1. Please take 30 seconds to register your free account to remove most ads, post topics, make friends, earn reward points at our store, and more!  
     
    TalkBass.com has been uniting the low end since 1998.  Join us! :)

Fifth's tuning on a 6 string bass.

Discussion in 'Strings [BG]' started by tylerwylie, Jul 30, 2012.


  1. tylerwylie

    tylerwylie

    Jan 5, 2008
    Dunwoody, GA
    Hey guys, looking to venture more into alternate tunings and have been considering going all fifths on my 6 string.

    Anyone else done this on a 6 string bass? Looking to have quite the range and to work on tapping and new fretting patterns.

    Do people who use plain strings usually drop the tension a bit on those? It looks like the smaller the diameter of the string the less tension it can hold right? I am hoping to avoid having plain strings snapping so if I were to go by the Circle K tension chart and setup a set for CGDAEB fifth's tuning the gauges I selected would look something like this:

    .124 .082 .055 .035 .022 .015

    Would going lower tension on the plain strings not mess everything up?

    Another tuning I was contemplating was AEBF#C#G# using these gauges or similar:

    .150 .098 .065 .043 .027 .017

    Thanks in advance for any tips, and answers to my question regarding plain strings(non-wound).
     
  2. FunkMetalBass

    FunkMetalBass

    Aug 5, 2005
    Phoenix, Arizona 85029
    Endorsing Artist: J.C. Basses
    I play a 35" scale 8-string tuned F# B E A D G C F and use the 200 set. I recently purchased a new single (moving the .020 down to .019) and it's much nicer (both tonally and physically), but can still be a bit taught to tap. If I were to set this up as a tapping bass, I'd probably lighten the G, C, and F-strings to something like .041, .029, and .018, respectively.

    It is true that a smaller string will ultimately have a lower breaking point, but I'm sure the .022 could handle the 35 lbs of tension you're wanting to put on it; the .015 might be a bit brittle. However, because it's a plain string, it's probably going to feel more inflexible and a big twangy compared to your other strings. Dropping down a few gauges will correct this tonal inbalance and will make the strings much more comfortable to play. Lowering the tension will not mess everything up.


    I would probably make some minor modifications to your set choice:

    .124 .082 .053 .033 .020 .013

    This gradually drops the tension starting with the D-string and puts the plain strings at a more comfortable (IMO) tension. You might consider talking to Skip about it too. I have not tried this set specifically, so I can only comment on the set theoretically.
     
  3. KodyAudette

    KodyAudette

    Apr 30, 2012
    Albuquerque
    +1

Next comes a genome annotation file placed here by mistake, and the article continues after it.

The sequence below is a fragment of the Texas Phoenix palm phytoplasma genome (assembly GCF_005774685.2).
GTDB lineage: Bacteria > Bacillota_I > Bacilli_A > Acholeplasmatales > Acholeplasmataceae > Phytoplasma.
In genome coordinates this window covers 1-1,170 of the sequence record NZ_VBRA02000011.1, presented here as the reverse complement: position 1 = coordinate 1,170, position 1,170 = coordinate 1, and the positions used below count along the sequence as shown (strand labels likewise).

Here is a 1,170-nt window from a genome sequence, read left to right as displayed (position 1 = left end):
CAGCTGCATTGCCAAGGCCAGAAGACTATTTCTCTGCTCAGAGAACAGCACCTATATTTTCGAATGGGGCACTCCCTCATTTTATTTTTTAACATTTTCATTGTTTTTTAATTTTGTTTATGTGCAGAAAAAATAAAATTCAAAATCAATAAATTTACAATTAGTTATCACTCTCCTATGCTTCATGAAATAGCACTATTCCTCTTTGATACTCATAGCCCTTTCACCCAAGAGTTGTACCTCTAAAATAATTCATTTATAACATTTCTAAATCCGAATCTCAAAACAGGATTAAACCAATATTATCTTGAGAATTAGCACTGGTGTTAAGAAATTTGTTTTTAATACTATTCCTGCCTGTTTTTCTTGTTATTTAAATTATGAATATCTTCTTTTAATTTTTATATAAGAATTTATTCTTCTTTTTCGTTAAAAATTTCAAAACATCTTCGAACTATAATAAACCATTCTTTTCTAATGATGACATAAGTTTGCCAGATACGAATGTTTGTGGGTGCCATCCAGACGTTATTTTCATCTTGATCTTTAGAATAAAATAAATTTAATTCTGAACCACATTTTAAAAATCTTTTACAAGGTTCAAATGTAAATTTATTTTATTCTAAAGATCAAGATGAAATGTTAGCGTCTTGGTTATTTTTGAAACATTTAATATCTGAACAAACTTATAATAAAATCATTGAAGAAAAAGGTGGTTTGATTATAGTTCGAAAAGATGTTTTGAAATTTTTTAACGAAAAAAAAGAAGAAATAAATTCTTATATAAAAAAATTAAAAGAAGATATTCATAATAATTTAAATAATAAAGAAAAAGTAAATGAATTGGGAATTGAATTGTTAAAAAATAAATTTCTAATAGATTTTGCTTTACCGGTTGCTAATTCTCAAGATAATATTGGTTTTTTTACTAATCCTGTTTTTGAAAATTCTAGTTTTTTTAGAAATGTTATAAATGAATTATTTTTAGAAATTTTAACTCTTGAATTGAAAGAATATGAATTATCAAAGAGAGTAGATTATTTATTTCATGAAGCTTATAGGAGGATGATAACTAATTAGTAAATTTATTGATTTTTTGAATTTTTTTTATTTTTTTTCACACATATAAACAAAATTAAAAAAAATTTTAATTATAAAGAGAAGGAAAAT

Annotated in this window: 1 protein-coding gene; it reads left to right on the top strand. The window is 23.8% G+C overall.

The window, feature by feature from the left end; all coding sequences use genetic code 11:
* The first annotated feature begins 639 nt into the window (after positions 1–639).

TalkBass is awesome. Jus' sayin.

    I hadn't considered going to all fifths tuning on my electric! I know some DB guys do it and I've played some cello which is tuned in fifths. Hmm, I may be able to hold off on buying a 6 string for a little longer if I try this out. Thanks for the idea!
     
  4. tylerwylie

    tylerwylie

    Jan 5, 2008
    Dunwoody, GA
    Noob question from me actually.. is installing a plain string on the tuning peg going to be the same as a wound string?
     
  5. SLaPiNFuNK

    SLaPiNFuNK Commercial User

    Jul 28, 2006
    LA California
    Owner: BassStringsOnline.com
    yup...

    There are even some Plain Steel strings that are silked if you go with a brand that has these...

    But yeah, basically the same...
     
  6. Jaco Taco

    Jaco Taco

    Jul 30, 2012
    What a coincidence! I just ordered strings from Circle K today for the CGDAEB tuning that you talked about. I have a 34" scale 6-string. I sent an email over to the tech guy and this was the gauges that he recommended.

    .124 .082 .055 .033 .020 .013

    So I ordered those. Good luck! I'm anxious to see how I like it myself!
     
  7. ixlramp

    ixlramp

    Jan 25, 2005
    UK
    Hey cool to see you guys doing this. tylerwylie i'm your man for this subject, my 6 was tuned in fifths for 5 years or so and set up for tapping (i didn't go back to fourths, i then went microtonal). I'll get back to you with a more detailed post within a day or so ...
     
  8. tylerwylie

    tylerwylie

    Jan 5, 2008
    Dunwoody, GA
    Yea... the way it's been I use my fretless for EVERYTHING now because it's just that much more rewarding for me to play. Tapping is the exception and wanting to experiment with a new technique that I am not very familiar with is exciting. Also hoping to in alternate tunings, get used to thinking of notes instead of positions on the fretboard I can hope to adjust how I view music.

    Looking forward to your response!
     
  9. ixlramp

    ixlramp

    Jan 25, 2005
    UK